Common finding in biopsies of the diabetic heart [11, 12] are interstitial fibrosis and myocyte hypertrophy. Biopsies have also demonstrated diabetes associated increases in contractile protein glycosylation [13]. The biopsy findings of interstitial fibrosis, protein glycosylation and myocyte hypertrophy are likely factors contributing to reduced diastolic compliance and ventricular hypertrophy in diabetic patients. These early signs of cardiac dysfunction, combined with the continuation or exacerbation of other risk factors associated with diabetes, will accelerate the prolonged decline in cardiac function.

In type 1 diabetes, most, though not all [14] studies report diastolic dysfunction. Even young patients in which cardiac ischemia or hypertension could be ruled out, were found to have diastolic dysfunction [15, 16]. In some studies, young type 1 females were more effected than males [16] and pregnancy exacerbates cardiac dysfunction [17]. As seen in most other diabetic complications, there appears to be a correlation between blood glucose control and diastolic dysfunction [18].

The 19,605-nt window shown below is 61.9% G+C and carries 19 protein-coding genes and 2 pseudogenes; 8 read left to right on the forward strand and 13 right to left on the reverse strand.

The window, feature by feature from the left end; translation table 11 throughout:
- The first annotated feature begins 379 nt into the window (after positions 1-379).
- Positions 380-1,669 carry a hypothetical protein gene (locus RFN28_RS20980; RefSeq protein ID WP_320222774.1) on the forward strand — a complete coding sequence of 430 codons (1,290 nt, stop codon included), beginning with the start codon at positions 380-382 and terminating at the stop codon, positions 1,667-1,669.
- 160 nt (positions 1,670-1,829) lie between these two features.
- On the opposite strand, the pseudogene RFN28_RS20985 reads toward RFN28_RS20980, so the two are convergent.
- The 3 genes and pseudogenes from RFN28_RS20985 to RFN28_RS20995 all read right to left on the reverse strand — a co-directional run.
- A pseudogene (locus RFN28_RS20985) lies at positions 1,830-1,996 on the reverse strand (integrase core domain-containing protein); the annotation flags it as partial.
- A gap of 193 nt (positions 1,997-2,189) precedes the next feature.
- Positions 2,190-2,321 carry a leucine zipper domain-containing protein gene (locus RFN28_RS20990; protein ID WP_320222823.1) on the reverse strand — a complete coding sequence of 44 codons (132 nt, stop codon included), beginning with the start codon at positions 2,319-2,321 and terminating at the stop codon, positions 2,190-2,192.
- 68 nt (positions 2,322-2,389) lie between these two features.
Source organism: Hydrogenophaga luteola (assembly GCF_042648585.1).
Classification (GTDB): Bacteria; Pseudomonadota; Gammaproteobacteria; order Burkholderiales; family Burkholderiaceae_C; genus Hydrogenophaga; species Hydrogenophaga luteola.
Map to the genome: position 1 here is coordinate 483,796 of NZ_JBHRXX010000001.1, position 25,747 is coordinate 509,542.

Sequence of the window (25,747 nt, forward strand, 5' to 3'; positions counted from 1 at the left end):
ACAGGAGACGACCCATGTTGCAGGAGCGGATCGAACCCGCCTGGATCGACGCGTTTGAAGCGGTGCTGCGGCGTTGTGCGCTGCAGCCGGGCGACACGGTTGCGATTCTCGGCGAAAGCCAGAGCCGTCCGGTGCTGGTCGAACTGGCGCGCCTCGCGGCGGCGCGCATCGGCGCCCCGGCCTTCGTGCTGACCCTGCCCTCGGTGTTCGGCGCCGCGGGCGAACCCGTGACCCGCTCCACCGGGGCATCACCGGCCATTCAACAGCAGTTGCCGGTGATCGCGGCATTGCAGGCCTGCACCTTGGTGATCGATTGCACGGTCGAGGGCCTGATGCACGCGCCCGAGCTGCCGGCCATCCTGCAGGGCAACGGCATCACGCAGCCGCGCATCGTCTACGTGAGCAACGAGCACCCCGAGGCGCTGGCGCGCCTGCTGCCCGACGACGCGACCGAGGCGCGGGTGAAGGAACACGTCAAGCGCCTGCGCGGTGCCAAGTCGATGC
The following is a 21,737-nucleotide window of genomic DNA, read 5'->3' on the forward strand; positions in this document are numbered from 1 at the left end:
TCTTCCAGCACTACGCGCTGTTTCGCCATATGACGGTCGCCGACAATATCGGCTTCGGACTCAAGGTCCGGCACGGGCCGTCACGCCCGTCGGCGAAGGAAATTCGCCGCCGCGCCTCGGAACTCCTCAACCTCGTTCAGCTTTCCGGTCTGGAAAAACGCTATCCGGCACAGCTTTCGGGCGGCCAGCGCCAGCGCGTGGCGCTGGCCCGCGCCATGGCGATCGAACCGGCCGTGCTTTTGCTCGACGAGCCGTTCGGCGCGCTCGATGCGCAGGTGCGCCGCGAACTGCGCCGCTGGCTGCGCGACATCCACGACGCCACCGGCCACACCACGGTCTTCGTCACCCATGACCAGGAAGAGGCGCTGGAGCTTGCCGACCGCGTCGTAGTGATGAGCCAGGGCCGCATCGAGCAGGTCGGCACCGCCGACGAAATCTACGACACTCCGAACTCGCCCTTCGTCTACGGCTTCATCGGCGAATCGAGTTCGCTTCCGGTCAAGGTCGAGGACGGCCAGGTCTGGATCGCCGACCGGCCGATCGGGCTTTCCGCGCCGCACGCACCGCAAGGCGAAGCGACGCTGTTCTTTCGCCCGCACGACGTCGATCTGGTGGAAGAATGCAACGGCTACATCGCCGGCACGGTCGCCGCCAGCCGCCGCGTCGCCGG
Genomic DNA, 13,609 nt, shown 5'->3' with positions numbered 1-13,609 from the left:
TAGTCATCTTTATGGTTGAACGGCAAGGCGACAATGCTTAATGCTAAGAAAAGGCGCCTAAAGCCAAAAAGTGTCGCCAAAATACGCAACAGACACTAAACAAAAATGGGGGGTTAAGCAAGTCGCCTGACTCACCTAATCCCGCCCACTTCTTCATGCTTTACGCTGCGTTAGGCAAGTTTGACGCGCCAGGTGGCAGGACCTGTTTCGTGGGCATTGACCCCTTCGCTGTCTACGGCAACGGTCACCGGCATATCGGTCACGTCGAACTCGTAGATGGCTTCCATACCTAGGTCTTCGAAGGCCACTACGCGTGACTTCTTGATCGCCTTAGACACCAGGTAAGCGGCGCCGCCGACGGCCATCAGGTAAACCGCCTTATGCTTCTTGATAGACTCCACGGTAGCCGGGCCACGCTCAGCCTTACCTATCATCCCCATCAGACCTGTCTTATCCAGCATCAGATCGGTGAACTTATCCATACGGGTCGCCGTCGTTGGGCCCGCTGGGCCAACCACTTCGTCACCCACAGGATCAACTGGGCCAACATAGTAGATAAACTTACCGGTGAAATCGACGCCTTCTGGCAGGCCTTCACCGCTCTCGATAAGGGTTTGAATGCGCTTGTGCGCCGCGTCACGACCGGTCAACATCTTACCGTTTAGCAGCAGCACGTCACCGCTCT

Risk factors for diabetic cardiomyopathy

The major reason that diabetics have such a high rate of heart failure can be attributed to their very high rates of the same risk factors that impact the overall population. The most common risk factors for CHF (congestive heart failure) are dyslipidemia and hypertension, both of which are much more frequent in the diabetic population. Prior infarction and re-infarction, while less common than hypertension and dyslipidemia, carry a greater individual risk for development of heart failure. The rate of infarction is several-fold higher in the diabetic population, in part due to their high rates of thrombosis. Coronary atherosclerosis is classically increased in diabetics and many patients have underlying ischemic disease that contributes to both the onset and progression of heart failure. Each of these factors interact, increasing the incidence of CHF more so than any one factor.